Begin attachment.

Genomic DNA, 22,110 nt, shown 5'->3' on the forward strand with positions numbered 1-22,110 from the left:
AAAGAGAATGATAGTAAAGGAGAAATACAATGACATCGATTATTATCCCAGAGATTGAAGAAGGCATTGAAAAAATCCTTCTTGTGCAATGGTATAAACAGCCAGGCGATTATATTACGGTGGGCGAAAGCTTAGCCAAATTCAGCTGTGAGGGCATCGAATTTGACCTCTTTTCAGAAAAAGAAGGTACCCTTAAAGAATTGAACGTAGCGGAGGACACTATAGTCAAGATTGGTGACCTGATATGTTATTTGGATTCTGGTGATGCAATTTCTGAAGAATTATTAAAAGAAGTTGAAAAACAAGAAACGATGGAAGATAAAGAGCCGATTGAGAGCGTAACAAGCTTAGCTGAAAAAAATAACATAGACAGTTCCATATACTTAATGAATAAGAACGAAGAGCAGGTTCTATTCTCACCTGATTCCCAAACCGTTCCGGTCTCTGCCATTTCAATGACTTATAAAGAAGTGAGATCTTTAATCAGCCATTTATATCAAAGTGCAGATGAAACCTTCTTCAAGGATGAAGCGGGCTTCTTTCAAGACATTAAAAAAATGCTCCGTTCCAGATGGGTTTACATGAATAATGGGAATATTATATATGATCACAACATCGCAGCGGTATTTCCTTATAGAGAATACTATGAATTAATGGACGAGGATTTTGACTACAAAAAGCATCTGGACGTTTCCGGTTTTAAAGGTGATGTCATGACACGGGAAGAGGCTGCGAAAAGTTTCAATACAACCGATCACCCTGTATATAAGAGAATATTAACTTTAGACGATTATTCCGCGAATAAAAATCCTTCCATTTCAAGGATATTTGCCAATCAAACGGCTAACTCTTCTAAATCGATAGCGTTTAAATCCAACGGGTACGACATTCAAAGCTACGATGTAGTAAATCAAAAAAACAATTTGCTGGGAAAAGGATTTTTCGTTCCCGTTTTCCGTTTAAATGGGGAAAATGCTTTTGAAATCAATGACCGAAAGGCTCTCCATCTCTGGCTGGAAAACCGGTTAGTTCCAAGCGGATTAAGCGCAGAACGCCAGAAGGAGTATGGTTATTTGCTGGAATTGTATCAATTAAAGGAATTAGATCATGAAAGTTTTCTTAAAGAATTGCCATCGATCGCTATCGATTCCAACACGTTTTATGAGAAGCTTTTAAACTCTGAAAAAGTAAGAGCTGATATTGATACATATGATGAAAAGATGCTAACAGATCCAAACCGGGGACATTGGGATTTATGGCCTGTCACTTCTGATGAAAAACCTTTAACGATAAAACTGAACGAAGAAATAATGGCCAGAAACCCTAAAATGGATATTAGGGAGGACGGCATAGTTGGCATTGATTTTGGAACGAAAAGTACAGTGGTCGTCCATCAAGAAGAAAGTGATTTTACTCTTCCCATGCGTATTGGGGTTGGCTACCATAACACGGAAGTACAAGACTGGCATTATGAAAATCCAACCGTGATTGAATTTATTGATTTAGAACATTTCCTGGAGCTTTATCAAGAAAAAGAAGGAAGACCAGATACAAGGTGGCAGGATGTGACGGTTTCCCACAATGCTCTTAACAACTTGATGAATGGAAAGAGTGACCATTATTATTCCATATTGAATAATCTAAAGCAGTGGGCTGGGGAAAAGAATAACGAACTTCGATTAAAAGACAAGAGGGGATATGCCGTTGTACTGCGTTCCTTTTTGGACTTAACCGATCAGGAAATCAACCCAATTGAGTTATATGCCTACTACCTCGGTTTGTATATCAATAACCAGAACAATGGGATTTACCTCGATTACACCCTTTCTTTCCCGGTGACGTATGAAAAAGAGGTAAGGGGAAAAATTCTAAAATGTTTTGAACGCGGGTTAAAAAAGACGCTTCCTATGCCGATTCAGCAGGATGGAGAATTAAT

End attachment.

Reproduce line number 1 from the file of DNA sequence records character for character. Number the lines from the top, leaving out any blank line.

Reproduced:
Genomic DNA, 22,110 nt, shown 5'->3' on the forward strand with positions numbered 1-22,110 from the left: